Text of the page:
'I love my college job – that's why I'm on strike'

Lack of funding, increased workload and stress - sixth-form colleges urgently need investment, says this teacher

Sixth-form college strikes: teacher Niamh Sweeney explains why she is going on strike

I’ve taught 16-to 19-year-olds for nearly 20 years.

I love it. It’s hard work, teenagers can be hard work, and keeping up to date with the changing demands of the curriculum can be hard work. But I love it.

Working in a sixth-form college is an absolute privilege. Every year my students achieve fantastic successes in A levels and applied general courses. I witness them growing and developing into caring, thoughtful, inspiring young people. They leave us full of confidence for the future that they will study to become society’s future mental health nurses, social workers, teachers, police officers and midwives.


Background: Sixth-form college staff strike over pay and conditions

More: Sixth-form deficits 'unsustainable' after 26% funding cut

Opinion: How flaws in post-16 policy damage our young people


That’s why I’m striking.

Sixth-form college funding crisis

I’m striking because in my 20 years of teaching, as I have become more experienced, more skilled and effective as a teacher, my job has become harder.

Changes to the school and GCSE curriculum means my students often arrive at college with a negative view of education. Even if they have achieved great results at GCSE, they are often burnt-out and physically exhausted from the exam factory rote-learning system.

Because of funding cuts, my classes are bigger. I have less time with my students, as teaching hours for each course have been reduced. More teaching crammed into fewer hours, in rooms not necessarily suitable for 25 growing teenagers.

When I started teaching we had excellent additional support for students with anxiety, dyslexia or other additional needs. We do our best to support these young people, but as external support services are cut and thresholds for accessing targeted support increase, those who need the most help and support are suffering the most.

We have fewer support staff, fewer administrators. When staff leave they aren’t replaced, or they are replaced on shorter hours. The college is doing everything it can to ensure that students don’t feel the impact. The jobs still need doing. Workload is increasing.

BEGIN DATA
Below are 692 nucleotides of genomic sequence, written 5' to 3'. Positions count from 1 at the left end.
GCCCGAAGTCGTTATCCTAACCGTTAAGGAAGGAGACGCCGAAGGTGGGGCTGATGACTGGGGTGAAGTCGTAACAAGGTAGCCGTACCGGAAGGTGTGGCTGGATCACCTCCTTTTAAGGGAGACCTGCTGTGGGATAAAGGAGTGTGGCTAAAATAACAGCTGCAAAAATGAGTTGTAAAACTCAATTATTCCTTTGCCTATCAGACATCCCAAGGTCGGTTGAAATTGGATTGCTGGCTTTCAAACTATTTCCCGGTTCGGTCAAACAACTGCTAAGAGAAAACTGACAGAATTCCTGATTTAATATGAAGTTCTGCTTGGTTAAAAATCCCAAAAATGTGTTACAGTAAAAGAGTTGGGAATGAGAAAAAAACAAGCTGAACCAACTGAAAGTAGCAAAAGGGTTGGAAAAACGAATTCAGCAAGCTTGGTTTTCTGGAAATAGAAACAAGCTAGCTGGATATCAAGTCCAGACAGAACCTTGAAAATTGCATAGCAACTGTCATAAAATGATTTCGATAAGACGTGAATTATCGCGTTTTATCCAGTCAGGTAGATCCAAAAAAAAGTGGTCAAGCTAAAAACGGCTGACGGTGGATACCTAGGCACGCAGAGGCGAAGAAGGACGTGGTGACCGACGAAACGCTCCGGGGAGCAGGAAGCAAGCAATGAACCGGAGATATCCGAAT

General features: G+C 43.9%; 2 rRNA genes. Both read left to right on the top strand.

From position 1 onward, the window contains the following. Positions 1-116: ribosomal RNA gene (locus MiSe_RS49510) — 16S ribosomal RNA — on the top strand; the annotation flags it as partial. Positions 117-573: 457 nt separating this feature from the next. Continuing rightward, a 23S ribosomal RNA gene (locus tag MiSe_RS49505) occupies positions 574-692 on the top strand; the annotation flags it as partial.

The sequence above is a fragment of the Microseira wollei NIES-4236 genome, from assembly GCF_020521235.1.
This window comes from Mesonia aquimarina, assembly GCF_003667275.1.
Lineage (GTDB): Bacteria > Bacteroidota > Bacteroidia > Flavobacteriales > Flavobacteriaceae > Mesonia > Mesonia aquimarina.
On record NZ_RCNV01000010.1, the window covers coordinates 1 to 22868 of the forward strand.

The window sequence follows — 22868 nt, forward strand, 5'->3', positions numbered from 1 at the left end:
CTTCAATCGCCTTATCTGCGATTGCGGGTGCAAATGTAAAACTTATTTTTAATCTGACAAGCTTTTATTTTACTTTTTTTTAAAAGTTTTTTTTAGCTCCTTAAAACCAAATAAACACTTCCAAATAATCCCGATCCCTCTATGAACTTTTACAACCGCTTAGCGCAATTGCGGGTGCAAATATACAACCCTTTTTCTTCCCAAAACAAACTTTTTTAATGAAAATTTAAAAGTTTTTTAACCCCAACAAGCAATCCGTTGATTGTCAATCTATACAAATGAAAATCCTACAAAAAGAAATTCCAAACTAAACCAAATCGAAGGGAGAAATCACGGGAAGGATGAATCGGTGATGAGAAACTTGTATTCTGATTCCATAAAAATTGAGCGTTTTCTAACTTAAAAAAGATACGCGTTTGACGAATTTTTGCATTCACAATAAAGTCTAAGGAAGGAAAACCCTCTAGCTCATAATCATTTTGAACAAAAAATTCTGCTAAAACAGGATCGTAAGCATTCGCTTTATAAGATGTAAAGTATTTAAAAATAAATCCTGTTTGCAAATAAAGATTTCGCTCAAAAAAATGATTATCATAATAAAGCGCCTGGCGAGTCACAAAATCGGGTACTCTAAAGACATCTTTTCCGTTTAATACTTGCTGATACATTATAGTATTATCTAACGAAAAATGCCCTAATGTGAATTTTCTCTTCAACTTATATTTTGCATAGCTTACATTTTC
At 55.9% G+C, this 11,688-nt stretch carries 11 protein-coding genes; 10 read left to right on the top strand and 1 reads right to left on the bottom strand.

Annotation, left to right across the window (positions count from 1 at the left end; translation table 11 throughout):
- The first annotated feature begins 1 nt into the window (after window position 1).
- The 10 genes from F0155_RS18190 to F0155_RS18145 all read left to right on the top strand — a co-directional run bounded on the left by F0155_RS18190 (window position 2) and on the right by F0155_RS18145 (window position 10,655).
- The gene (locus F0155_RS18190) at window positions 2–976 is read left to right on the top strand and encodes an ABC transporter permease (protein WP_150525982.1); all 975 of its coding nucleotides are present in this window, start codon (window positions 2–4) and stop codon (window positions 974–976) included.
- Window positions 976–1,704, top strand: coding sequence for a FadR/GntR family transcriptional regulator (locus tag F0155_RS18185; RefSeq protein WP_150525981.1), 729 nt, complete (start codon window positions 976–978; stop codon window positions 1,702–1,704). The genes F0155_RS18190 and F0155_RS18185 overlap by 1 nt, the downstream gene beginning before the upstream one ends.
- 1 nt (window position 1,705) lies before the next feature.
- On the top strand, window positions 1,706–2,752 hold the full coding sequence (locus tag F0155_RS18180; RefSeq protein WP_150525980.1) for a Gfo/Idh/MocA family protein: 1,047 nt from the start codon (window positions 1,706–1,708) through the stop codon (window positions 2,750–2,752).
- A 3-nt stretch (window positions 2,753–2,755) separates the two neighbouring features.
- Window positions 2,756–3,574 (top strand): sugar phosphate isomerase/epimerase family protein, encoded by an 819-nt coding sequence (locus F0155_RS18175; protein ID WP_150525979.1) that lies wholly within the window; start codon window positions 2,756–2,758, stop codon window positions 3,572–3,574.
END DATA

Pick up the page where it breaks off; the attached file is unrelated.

That’s why I’m striking.

Teacher workload and mental health

Teaching is not a 9am to 3.30pm job and I am not afraid of hard work. But working 50 to 60 hours a week is becoming the norm, and even then the work is never done. There is always more that could be done.

Increased workload is causing increased stress and anxiety for college staff. It impacts on my mental health, my family and my relationships. Twelve weeks into the term and I am exhausted. My colleagues are exhausted.

That’s why I’m striking.

I’ll be at college tomorrow at 7.30am, the time I usually arrive. But instead of getting some marking or planning done, I’ll be on the picket line with my colleagues.

Many of my colleagues have never taken strike action before. “This is different,” they say. We have a once-in-a-generation opportunity to save the sixth-form college sector and give future generations of 16-year-olds the start in life and success they deserve.

I’m striking to make sure that the next government commits to giving our colleges and our young people the £700 million that we need to fund our sixth-form college sector.

Politicians call sixth-form colleges the jewel in the crown of the education sector. Well, it’s time they put their money where their mouth is. You don’t get jewels on the cheap. 

That’s why I’m striking.

Niamh Sweeney is a teacher of health and social care and criminology at Long Road Sixth Form College in Cambridge

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